We have a population of people with different age $a$, time is indexed with $t$. There is a rate at which people die, $d(a, t)$. For simplicity, ignore births. I want to compute the evolution of the distribution of ages over time.

Let $m(a, t)$ denote the mass of people at age $a$ and point in time $t$. I will start with a discrete time approximation and let $\Delta$ go to zero. At each discrete point in time,

$$ m(a+\Delta, t+\Delta) = (1-P(a, t))m(a, t)$$

where $P(a, t) = exp(-d(a,t)\Delta)$ is the discrete time analogue of $d(a,t)$. As I'm going to let $\Delta\to 0$, I can approximate $P$ with $(1-\Delta d)$:

$$ m(a+\Delta, t+\Delta) = \Delta d(a,t)m(a, t)$$

Issue Already here I'm having trouble understanding what happened: $\Delta d(a,t)$ denotes the mass of people who died during $\Delta$ at age $a$ and time $t$. Shouldn't this be negatively affecting the mass of people alive? I was expecting something along the lines of

$$ m(a+\Delta, t+\Delta) = (1- \Delta d(a,t))m(a, t)$$

  • $\begingroup$ if you let delta go to zero, you get $dm(t,d)= -\lambda(t,d)m(t,d)$. Is that what you want? $\endgroup$ May 8, 2015 at 14:35
  • $\begingroup$ suggestion: You could improve the question by giving more details on what your objective, the properties of the functions on the RHS of the equation, etc. $\endgroup$ May 8, 2015 at 14:37
  • $\begingroup$ @Anoldmaninthesea. I thought that it might be beneficial to simplify as much as possible, but as requested, I've rewritten the question. $\endgroup$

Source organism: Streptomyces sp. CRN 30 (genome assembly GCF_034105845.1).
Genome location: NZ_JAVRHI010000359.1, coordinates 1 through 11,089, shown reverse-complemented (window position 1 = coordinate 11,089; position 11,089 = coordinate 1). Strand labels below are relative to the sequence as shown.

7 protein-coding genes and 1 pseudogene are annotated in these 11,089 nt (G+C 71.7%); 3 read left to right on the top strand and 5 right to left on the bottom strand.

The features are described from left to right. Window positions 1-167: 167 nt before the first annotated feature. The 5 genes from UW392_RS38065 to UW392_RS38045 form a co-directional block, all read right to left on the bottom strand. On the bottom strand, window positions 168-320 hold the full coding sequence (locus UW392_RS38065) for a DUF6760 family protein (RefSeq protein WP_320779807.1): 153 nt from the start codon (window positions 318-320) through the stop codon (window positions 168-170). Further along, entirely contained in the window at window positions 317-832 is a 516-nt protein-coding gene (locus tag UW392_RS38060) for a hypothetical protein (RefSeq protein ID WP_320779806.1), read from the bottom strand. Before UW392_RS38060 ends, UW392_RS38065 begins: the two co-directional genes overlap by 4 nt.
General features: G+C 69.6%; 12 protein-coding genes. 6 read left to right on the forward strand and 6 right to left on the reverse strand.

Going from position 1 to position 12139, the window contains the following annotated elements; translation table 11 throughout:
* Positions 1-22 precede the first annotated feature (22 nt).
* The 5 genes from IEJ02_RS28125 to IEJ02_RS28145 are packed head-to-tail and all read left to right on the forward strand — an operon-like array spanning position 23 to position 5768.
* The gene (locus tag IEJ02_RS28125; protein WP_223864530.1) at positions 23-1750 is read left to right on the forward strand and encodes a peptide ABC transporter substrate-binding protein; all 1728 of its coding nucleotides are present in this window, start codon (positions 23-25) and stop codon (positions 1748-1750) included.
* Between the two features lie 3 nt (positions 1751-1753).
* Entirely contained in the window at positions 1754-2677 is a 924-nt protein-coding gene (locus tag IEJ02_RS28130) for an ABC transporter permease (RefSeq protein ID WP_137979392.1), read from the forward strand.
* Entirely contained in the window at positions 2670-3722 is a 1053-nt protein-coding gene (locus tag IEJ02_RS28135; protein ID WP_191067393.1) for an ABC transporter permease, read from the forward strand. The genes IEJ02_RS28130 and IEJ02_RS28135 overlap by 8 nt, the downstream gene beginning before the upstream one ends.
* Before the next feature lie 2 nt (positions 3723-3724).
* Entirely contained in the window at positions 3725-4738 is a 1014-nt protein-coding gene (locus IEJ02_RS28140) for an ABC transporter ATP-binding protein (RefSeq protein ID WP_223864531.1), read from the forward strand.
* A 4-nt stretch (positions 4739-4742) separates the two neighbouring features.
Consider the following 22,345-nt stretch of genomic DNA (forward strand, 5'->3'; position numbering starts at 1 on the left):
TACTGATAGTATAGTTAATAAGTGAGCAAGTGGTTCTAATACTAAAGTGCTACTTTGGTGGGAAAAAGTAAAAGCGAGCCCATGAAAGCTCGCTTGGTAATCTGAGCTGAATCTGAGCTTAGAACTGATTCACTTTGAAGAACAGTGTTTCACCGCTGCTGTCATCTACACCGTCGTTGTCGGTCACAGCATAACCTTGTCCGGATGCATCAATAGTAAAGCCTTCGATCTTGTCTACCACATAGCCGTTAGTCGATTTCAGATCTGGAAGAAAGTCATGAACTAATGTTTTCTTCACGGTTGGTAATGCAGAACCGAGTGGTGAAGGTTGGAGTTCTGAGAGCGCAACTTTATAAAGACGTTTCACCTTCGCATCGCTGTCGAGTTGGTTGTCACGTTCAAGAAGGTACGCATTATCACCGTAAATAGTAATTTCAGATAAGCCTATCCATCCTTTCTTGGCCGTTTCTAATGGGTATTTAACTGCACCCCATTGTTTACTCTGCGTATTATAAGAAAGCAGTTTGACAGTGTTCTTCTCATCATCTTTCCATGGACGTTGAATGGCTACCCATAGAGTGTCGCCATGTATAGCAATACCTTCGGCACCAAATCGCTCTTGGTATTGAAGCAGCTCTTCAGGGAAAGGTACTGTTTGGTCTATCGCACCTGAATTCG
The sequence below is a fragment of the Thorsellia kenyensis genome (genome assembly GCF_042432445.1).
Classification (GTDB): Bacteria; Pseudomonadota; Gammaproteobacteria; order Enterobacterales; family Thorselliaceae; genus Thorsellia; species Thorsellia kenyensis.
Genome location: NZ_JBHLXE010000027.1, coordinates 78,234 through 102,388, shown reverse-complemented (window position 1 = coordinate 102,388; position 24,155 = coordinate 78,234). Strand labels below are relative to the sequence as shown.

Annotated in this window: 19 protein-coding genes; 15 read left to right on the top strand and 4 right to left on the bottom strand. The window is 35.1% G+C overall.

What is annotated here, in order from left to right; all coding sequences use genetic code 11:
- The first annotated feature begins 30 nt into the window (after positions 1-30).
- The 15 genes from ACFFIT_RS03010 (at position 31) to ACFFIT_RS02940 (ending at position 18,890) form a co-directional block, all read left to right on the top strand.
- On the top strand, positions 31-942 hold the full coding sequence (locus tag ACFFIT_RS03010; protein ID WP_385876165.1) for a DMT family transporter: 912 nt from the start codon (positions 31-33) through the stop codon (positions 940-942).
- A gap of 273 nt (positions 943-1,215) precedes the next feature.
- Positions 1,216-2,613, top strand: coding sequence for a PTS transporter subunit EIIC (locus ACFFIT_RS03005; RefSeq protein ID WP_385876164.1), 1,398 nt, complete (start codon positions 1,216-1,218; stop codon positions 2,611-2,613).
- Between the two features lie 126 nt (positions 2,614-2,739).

– FooBar
    May 8, 2015 at 14:45

1 Answer 1


I think the step

"...where $P(a, t) = exp(-d(a,t)\Delta)$ is the discrete time analogue of $d(a,t)$..."

is the problem.

In continuous time I guess we have

$$\dot m(a,t) = -d(a,t)m(a,t) \implies m(a,t) = m_0\exp \{-d(a,t)t\}$$

We then have, discretizing,

$$\frac {m(a,t+\Delta) - m(a,t)}{m(a,t)} = \frac {\exp \{-d(a,t)(t+\Delta)\}-\exp \{-d(a,t)t\}}{\exp \{-d(a,t)t\}}$$

$$=\exp \{-d(a,t)\Delta\}-1 \approx -d(a,t)$$

$$\implies d(a,t) \approx 1-\exp \{-d(a,t)\Delta\}$$

So it should be $P(a, t) = 1-\exp(-d(a,t)\Delta)$. Now $a$ changes exactly in the same way as $t$ does (at $t+\Delta$ those of age $a$ at $t$ will be of age $a+\Delta$). So $m$ changes in both arguments together.

$$m(a+\Delta, t+\Delta) = (1-P(a, t))m(a, t) = \exp(-d(a,t)\Delta m(a, t)$$

$$\approx [1-d(a,t)\Delta]m(a, t)$$

I understand the left hand side as "the people that were of age $a$ at time $t$, and are still alive at time $t+\Delta$, where they have become of age $a+\Delta$. Is this what you are after?


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